Thursday, February 19, 2009

Ministry Maxim, 4

You usually hear this one the other way around, but I always say, "it's easier to ask for permission than forgiveness." Here's the deal. As a minister, you seldom have a vote. You don't vote in the elders' meetings. You have to watch yourself in congregational meetings and discussions. And you don't get to vote about whether or not you have a job. The biggest thing you have to trade on is trust. It is gold. And there is nothing more powerful in a human community. Blindsiding your leaders or the congregation squanders it.

I know the temptation to do it the other way around. It seems like change is so arduous in a congregation. And elders and other leaders are set up by the system to be conservative, even if this isn't their own personality or inclination. They're concerned with the preservation of the whole, and they have to spend way too much of their time keeping the customers happy. They will keep their foot very close to the brake, and sometimes it seems like things will never change. It seems easier to ask for forgiveness than permission. I think the short term gains from such an approach, however, aren't worth the long term damage in most cases.

I'm convinced, moreover, that a congregation will give you a lot of permission toward real change. There are two things that have to be in place for this to happen. First, the congregation has to believe that you are open ended about their future. Most ministers who flame out cast the dye in their opening weeks and months. They try to change things too fast, and they have an ideal congregation in mind (the one they wish they had) that constantly judges the congregation as it actually exists. I am suspicious of any leader who knows beforehand what it is that God is up to in a congregation, and so are church members.

The second thing here is that every congregation has challenges that are real and at the surface that they would love to see addressed. These aren't always the one ministers are interested in. Some are easier to deal with than others, but a congregation will give you permission to work on things.

Let me give you an example. One congregation I worked with had a ministry structure that existed before I arrived. Well, structure is too strong a word. They had people with titles and tasks, but had no idea how those were assigned, how they were related to the budget, etc. And it caused no little consternation in leadership meetings. It was something that they couldn't solve because they had competing interests that they were afraid would cancel each other out if they went one direction or the other. Everyone was frustrated. I asked for permission to take what everyone was saying and work on a proposal. Just a proposal. If we didn't like it, we could try again. They gave me permission. Helping us past our girdlock on this matter was probably the most significant thing I did with that congregation.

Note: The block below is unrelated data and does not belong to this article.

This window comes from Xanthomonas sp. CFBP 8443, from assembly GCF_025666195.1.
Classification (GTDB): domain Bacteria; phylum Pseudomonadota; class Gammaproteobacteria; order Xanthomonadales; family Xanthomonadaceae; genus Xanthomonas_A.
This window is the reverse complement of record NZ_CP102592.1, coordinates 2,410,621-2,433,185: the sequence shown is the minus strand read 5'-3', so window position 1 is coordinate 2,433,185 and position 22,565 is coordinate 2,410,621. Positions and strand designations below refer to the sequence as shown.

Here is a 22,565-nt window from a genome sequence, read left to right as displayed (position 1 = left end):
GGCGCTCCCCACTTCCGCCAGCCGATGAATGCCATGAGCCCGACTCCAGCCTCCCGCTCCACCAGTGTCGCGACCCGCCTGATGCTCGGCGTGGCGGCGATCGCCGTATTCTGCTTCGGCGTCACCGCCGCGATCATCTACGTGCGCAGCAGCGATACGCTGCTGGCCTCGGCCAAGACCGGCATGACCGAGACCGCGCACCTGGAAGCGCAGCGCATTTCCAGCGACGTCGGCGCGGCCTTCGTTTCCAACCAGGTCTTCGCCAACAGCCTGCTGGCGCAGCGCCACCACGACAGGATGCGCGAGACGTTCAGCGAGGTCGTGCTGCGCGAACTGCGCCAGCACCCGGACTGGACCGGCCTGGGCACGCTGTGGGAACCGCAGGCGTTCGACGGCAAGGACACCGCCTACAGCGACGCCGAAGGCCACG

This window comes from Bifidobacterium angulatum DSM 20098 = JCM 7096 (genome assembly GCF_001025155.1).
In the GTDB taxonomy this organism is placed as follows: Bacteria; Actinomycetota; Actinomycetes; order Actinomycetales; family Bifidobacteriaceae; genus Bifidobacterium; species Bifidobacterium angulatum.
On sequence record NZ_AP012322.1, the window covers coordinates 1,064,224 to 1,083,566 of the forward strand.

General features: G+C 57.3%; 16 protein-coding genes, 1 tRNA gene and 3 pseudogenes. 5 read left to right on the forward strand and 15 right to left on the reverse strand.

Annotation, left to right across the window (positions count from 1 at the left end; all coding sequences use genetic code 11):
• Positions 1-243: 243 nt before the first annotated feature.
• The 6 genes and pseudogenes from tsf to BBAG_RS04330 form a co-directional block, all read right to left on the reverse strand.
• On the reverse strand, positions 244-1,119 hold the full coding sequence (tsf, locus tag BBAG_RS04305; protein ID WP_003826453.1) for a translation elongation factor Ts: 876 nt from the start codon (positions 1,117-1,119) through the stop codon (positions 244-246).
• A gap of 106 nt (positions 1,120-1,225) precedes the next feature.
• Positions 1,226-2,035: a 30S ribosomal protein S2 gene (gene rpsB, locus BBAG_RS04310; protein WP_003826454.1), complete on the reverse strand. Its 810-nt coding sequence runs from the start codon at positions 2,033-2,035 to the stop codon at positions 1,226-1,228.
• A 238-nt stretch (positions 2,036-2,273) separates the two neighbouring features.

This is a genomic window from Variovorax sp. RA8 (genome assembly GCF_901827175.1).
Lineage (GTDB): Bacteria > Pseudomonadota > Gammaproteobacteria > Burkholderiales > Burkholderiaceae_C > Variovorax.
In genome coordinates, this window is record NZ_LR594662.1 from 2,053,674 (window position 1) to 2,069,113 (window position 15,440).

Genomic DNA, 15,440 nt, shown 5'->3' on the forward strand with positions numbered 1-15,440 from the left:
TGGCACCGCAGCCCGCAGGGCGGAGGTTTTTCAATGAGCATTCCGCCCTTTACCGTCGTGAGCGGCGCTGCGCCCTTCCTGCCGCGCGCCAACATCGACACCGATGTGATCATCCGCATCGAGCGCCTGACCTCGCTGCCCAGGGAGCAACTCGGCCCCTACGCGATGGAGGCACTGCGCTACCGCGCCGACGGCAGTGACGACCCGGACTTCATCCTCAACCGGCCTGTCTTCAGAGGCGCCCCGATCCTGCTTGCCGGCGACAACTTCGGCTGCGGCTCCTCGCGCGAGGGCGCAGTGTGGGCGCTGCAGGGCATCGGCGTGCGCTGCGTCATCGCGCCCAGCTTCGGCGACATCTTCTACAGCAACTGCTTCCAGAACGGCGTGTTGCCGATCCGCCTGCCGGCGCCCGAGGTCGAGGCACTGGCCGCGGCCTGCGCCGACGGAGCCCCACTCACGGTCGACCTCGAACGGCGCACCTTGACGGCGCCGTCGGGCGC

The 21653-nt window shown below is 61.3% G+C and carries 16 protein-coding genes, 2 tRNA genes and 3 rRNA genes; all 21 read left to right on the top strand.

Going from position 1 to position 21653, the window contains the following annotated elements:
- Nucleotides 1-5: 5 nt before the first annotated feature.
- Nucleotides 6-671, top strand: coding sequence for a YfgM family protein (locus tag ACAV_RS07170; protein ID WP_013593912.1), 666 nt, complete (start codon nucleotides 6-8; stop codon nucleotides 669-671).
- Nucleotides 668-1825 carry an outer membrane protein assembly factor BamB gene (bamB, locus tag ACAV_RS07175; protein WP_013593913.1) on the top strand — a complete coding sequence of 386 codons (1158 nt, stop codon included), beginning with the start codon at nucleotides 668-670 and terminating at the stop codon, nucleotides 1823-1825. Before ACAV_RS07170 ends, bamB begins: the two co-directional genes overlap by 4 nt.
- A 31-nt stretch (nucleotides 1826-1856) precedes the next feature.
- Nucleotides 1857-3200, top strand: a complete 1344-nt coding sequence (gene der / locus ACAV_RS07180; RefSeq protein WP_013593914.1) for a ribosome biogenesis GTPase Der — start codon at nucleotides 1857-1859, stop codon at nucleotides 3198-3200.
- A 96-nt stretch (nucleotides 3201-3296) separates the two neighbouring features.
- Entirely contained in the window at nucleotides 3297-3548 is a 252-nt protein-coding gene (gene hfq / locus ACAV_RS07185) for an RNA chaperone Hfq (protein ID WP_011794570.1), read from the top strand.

It worked in part because they recognized their conversation in the proposal. And it was biblically and theologically grounded. And I made sure they knew at every step along the way that it was only a proposal. If it didn't express what we thought God was up to, we could start over.

I never lacked for such opportunities. You know you're on potential permission giving ground when you keep having the same conversation over and over again and no one is satisfied. Brain storming gets you nowhere. The move then sounds something like this..."We've been over this ground 100 times and we never seem to get anywhere. This seems pretty important. Would you give me a few weeks to work on a proposal to let me see if I can bring everything we're saying into focus. It will give us all something concrete to work on, move us past the brainstorming phase. It's only a proposal, and I promise not to get my feelings hurt if you don't like it."

But permission given has to be rewarded with good work. That's the catch, isn't it. So, here's my advice on a proposal.

1. It has to be recognizable. That is, people have to be able to see that their viewpoints have been taken into consideration. I know this is not always easy, and some viewpoints need to die. But the proposal needs to be respectful of the conversation to this point. There needs to be a sense that this is what we have been trying to say.

2. Find the bigger frame. Reframig is the biggest part of moving past sticking points. The great thing about good theology is that it can account for polarities, for tensions and contrasts. The frame should always be bigger than the field of contention. It should be theological.

3. Treasure new, treasure old. A proposal should express the congregation's identity, both what is has been (treasure old) and what it hopes to be (treasure new).

4. Detail, detail, detail. The frame is the big work, but the details clinch the deal. It needs to be concrete. And details are places for negotiation. As long as you don't lose the frame, details provide the possibility for negotiation, for collaboration. If you lose the frame, you have to go back to the drawing board.

You'll never run out of this kind of work, and the better you get at it as a congregation, the more risks a church will be willing to take. The big stuff becomes possible.

2 comments:

seanpalmer said...

Thanks, Mark. I needed this wisdom today.

Cheryl Russell said...

Great, and timely thoughts on leadership Mark. Always appreciate your insights.